Beginning March 4, 2013, certain immigrant visa applicants who are spouses, children and parents of U.S. citizens (immediate relatives) were able to apply for provisional unlawful presence waivers before they leave the United States for their immigrant visa interviews at a U.S. embassy or consulate abroad. The new process is expected to shorten the time U.S. citizens are separated from their immediate relatives while those family members are obtaining immigrant visas to become lawful permanent residents of the United States.

This was touted as great news for immigrants and their families when the waiver was initially instituted.  However, it has become more of a real hurdle for most applicants with the ridiculously high numbers of denials, especially those focusing on a so-called loophole that serves as justification for the denials.   The loophole allows immigration officials to deny a provisional unlawful presence waiver application if USCIS has a “reason to believe” that the alien will be inadmissible on grounds other than unlawful presence. Commenters argued that Department of Homeland Security (DHS) should not deny a provisional unlawful presence waiver simply because DHS has reason to believe that the applicant was convicted of a crime, especially since some crimes are not automatic bars to admission to the United States in a lawful immigration status and, upon further review, would not be considered convictions or criminal offenses for immigration purposes.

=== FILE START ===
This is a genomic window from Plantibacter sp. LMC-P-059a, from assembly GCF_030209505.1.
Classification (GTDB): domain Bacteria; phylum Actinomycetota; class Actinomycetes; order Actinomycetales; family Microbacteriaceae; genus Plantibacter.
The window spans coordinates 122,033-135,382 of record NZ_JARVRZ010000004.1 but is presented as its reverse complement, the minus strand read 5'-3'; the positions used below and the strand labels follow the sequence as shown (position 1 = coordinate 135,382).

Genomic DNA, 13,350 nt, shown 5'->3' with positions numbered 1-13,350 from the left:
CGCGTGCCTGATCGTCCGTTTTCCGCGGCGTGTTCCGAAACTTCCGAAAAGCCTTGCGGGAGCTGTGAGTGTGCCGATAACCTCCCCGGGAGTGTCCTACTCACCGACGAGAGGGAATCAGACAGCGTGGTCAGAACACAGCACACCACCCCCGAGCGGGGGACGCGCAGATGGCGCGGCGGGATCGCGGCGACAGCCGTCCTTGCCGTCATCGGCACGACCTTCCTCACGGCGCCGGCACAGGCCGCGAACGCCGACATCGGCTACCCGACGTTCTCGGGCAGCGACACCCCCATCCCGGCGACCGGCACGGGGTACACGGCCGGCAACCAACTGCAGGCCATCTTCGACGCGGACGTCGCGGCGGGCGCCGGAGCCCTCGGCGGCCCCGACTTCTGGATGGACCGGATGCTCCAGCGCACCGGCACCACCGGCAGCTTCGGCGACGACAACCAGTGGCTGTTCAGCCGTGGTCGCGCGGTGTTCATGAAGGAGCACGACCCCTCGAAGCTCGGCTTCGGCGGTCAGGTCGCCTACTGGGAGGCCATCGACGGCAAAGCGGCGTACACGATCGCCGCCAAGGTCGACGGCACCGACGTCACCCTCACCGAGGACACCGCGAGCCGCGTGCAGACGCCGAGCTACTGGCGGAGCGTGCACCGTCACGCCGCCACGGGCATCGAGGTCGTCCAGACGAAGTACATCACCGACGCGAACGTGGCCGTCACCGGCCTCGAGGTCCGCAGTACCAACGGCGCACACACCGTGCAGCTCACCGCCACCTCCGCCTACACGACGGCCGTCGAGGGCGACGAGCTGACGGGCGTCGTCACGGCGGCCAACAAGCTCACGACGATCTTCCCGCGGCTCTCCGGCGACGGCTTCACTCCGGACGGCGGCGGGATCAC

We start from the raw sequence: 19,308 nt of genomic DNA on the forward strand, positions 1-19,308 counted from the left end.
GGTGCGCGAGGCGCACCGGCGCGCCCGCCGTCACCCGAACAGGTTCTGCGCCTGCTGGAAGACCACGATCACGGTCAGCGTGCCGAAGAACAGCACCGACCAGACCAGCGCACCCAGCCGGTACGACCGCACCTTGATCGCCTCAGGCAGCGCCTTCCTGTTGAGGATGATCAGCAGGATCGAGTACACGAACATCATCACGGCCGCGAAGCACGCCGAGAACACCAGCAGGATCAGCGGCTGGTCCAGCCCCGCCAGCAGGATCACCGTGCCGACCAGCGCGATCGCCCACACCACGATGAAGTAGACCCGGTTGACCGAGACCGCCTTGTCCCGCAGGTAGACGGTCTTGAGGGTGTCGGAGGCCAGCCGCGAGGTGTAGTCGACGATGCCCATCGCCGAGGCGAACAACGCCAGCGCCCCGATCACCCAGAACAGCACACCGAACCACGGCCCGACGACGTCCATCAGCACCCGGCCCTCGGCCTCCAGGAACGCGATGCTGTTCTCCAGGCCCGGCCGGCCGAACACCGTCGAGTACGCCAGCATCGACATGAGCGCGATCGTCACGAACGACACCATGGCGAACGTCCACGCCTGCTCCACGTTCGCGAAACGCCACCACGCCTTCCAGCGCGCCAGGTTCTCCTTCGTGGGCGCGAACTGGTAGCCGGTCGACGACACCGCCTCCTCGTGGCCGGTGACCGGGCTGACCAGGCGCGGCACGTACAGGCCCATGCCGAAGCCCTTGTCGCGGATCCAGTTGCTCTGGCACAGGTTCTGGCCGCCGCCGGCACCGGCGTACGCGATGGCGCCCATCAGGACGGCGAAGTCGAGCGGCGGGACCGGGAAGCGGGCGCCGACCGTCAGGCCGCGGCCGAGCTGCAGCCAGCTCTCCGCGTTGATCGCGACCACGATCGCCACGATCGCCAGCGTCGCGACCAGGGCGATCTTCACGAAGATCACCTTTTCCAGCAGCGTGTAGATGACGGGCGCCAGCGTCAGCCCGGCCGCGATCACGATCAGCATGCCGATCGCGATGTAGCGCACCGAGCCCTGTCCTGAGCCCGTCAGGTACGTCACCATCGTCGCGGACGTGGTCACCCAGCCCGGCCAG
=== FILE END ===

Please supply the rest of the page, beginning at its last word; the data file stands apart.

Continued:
In fact, as of September 2013, out of the 23,949 submitted applications, a mere 3,497 were approved.  The rest were either denied (2,292), rejected for incomplete or ineligible submissions (17,996) or were administratively closed.  The top reason for denial is for “reason to believe,” followed by failure to establish extreme hardship.

In June 15, 2012, the Obama administration passed a memorandum, Deferred Action for Childhood Arrivals or DACA, which defers removal proceedings and allows an individual to obtain employment authorization if they meet certain criteria, such as:

  • Under age 31 as of June 15, 2012;

  • Came to the United States before turning 16 years old;

  • Have continuously resided in the United States since June 15, 2007; physically present on June 15, 2012, and at the time of making your request;

  • In school or have completed high school, GED or are in the armed forces; and